1. Wilt TJ, et al. Effectiveness of statin therapy in adults with coronary heart disease. Arch Intern Med 2004; 164: 1427–36
2. Scandinavian Simvastatin Survival Study Group. Randomised trial of cholesterol lowering in 4444 patients with coronary heart disease: the Scandinavian Simvastatin Survival Study (4S). Lancet 1994; 344: 1383–9
3. Sacks FM, et al. The Cholesterol and Recurrent Events Trial Investigators. The effect of pravastatin on coronary events after myocardial infarction in patients with average cholesterol levels. N Engl J Med 1996; 335: 1001–9
4. The Long-Term Intervention with Pravastatin in Ischaemic Disease (LIPID) Study Group. Prevention of cardiovascular events and death with pravastatin in patients with coronary heart disease and a broad range of initial cholesterol levels. N Engl J Med 1998; 339: 1349–57
5. Riegger G, et al. The effect of fluvastatin on cardiac events in patients with symptomatic coronary artery disease during one year of treatment. Atherosclerosis 1999; 144: 263–70
6. Serruys PWJC, et al. Fluvastatin for prevention of cardiac events following successful first percutaneous coronary intervention: a randomized controlled trial. JAMA 2002; 287: 3215–22
7. Thavendiranathan P, et al. Primary prevention of cardiovascular diseases with statin therapy: a meta-analysis of randomized controlled trials. Arch Intern Med 2006; 166: 2307–13
8. Shepherd J, et al. West of Scotland Coronary Prevention Study Group. Prevention of coronary heart disease with pravastatin in men with hypercholesterolemia. N Engl J Med 1995; 333: 1301–7
9. Shepherd J, et al. Pravastatin in elderly individuals at risk of vascular disease (PROSPER): a randomised controlled trial. Lancet 2002; 360: 1623–30
10. Downs JR, et al. Primary prevention of acute coronary events with lovastatin in men and women with average cholesterol levels: results of AFCAPS/TexCAPS. JAMA 1998; 279: 1615–22
11. Heart Protection Study Collaborative Group. MRC/BHF Heart Protection Study of cholesterol lowering with simvastatin in 20 536 high-risk individuals: a randomised placebo-controlled trial. Lancet 2002; 360: 7–22
12. Sever PS, et al. Prevention of coronary and stroke events with atorvastatin in hypertensive patients who have average or lower-than-average cholesterol concentrations, in the Anglo-Scandinavian Cardiac Outcomes Trial—Lipid Lowering Arm (ASCOT-LLA): a multicentre randomised controlled trial. Lancet 2003; 361: 1149–58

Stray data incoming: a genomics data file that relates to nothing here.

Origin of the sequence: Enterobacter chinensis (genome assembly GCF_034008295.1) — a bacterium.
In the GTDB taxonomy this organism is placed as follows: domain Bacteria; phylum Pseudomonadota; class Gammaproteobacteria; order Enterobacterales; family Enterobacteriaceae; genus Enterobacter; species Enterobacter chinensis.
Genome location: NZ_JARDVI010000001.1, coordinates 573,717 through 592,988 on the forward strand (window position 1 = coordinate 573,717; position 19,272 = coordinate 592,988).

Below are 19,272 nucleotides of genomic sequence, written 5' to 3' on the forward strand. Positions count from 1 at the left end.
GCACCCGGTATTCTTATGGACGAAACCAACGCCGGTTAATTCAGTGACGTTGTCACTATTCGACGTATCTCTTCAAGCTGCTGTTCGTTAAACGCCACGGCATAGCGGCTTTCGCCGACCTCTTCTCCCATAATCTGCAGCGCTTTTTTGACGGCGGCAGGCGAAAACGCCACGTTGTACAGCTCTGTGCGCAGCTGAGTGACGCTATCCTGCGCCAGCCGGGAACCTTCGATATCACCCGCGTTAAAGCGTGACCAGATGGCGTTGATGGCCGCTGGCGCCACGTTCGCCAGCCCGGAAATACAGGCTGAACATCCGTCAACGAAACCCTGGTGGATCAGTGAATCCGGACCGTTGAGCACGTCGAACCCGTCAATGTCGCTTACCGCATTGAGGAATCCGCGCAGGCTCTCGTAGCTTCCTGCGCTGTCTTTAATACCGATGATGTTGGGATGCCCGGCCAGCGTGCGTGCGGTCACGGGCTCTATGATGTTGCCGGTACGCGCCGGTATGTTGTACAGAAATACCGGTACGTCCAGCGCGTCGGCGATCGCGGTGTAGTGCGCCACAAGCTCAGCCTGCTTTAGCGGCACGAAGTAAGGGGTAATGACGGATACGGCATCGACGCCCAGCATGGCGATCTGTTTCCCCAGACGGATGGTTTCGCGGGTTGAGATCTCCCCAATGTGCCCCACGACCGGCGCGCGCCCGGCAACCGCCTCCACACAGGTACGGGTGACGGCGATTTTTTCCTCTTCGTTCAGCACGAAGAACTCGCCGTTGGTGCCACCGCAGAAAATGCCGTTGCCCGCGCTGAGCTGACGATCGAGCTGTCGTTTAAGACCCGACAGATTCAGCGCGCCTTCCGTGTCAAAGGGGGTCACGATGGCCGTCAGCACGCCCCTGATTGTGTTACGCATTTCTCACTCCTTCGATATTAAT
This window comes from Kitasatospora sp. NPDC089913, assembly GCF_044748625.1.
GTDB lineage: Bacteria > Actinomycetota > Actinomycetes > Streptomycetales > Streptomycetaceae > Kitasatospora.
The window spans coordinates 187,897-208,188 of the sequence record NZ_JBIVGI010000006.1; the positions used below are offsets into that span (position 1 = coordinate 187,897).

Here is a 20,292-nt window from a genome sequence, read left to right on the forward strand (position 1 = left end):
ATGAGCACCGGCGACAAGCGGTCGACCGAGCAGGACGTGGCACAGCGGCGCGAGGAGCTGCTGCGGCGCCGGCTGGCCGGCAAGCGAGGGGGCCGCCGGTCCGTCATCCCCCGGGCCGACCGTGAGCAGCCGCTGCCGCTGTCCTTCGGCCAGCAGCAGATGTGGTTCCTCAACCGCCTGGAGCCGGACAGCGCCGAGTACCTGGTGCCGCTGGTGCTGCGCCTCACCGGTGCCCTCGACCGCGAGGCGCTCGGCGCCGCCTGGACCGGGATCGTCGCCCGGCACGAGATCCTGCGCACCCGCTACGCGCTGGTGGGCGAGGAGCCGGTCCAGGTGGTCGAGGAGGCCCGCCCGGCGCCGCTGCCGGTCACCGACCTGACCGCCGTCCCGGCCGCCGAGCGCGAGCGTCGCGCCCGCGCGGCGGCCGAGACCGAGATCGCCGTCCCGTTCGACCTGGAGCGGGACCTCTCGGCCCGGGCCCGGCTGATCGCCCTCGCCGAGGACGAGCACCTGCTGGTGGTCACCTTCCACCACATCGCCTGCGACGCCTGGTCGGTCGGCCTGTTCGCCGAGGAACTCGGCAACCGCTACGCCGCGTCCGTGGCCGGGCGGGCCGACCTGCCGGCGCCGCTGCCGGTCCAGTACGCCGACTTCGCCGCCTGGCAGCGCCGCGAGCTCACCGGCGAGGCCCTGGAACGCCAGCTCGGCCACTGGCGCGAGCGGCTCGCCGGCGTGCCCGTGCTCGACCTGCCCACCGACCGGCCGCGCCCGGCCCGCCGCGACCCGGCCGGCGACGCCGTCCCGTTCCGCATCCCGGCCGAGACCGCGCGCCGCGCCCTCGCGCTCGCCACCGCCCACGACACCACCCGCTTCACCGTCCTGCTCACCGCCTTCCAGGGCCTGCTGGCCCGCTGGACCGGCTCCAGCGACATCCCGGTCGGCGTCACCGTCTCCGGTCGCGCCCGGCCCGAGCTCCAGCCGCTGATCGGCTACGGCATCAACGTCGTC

13. The ALLHAT Collaborative Research Group. Major outcomes in moderately hypercholesterolemic, hypertensive patients randomized to pravastatin vs usual care: the Antihypertensive and Lipid-Lowering Treatment to Prevent Heart Attack Trial (ALLHAT-LLT). JAMA 2002; 288: 2998–3007
14. Briel M, et al. Effects of statins on stroke prevention in patients with and without coronary heart disease: a meta-analysis of randomized controlled trials. Am J Med 2004; 117: 596–606
15. Amarenco P, et al. Statins in stroke prevention and carotid atherosclerosis: systematic review and up-to-date meta-analysis. Stroke 2004; 35: 2902–9
16. Henyan NN, et al. Impact of statins on risk of stroke: a metaanalysis. Ann Pharmacother 2007; 41: 1937–45
17. O’Regan C, et al. Statin therapy in stroke prevention: a metaanalysis involving 121,000 patients. Am J Med 2008; 121: 24–33
18. Elkind MSV, et al. Lipid-lowering agent use at ischemic stroke onset is associated with decreased mortality. Neurology 2005; 65: 253–8
19. Pedersen TR, et al. Effect of simvastatin on ischemic signs and symptoms in the Scandinavian Simvastatin Survival Study (4S). Am J Cardiol 1998; 81: 333–5
20. Fathi R, et al. A randomized trial of aggressive lipid reduction for improvement of myocardial ischemia, symptom status, and vascular function in patients with coronary artery disease not amenable to intervention. Am J Med 2003; 114: 445–53